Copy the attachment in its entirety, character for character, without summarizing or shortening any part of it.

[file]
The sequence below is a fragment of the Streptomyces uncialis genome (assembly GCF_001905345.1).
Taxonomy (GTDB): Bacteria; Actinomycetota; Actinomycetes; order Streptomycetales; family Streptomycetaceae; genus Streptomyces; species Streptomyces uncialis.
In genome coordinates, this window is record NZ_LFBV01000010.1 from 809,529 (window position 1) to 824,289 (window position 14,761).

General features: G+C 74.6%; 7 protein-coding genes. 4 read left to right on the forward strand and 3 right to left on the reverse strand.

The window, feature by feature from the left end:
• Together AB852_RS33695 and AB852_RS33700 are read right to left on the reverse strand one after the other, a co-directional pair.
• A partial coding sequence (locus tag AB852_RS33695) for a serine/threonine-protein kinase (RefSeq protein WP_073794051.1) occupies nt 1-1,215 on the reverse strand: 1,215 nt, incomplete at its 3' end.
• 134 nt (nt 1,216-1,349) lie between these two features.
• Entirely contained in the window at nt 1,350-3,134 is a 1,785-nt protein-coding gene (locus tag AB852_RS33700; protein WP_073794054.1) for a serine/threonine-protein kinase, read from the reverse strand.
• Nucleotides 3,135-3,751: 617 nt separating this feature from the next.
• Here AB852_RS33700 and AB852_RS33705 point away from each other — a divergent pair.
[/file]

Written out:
The sequence below is a fragment of the Streptomyces uncialis genome (assembly GCF_001905345.1).
Taxonomy (GTDB): Bacteria; Actinomycetota; Actinomycetes; order Streptomycetales; family Streptomycetaceae; genus Streptomyces; species Streptomyces uncialis.
In genome coordinates, this window is record NZ_LFBV01000010.1 from 809,529 (window position 1) to 824,289 (window position 14,761).

General features: G+C 74.6%; 7 protein-coding genes. 4 read left to right on the forward strand and 3 right to left on the reverse strand.

The window, feature by feature from the left end:
• Together AB852_RS33695 and AB852_RS33700 are read right to left on the reverse strand one after the other, a co-directional pair.
• A partial coding sequence (locus tag AB852_RS33695) for a serine/threonine-protein kinase (RefSeq protein WP_073794051.1) occupies nt 1-1,215 on the reverse strand: 1,215 nt, incomplete at its 3' end.
• 134 nt (nt 1,216-1,349) lie between these two features.
• Entirely contained in the window at nt 1,350-3,134 is a 1,785-nt protein-coding gene (locus tag AB852_RS33700; protein WP_073794054.1) for a serine/threonine-protein kinase, read from the reverse strand.
• Nucleotides 3,135-3,751: 617 nt separating this feature from the next.
• Here AB852_RS33700 and AB852_RS33705 point away from each other — a divergent pair.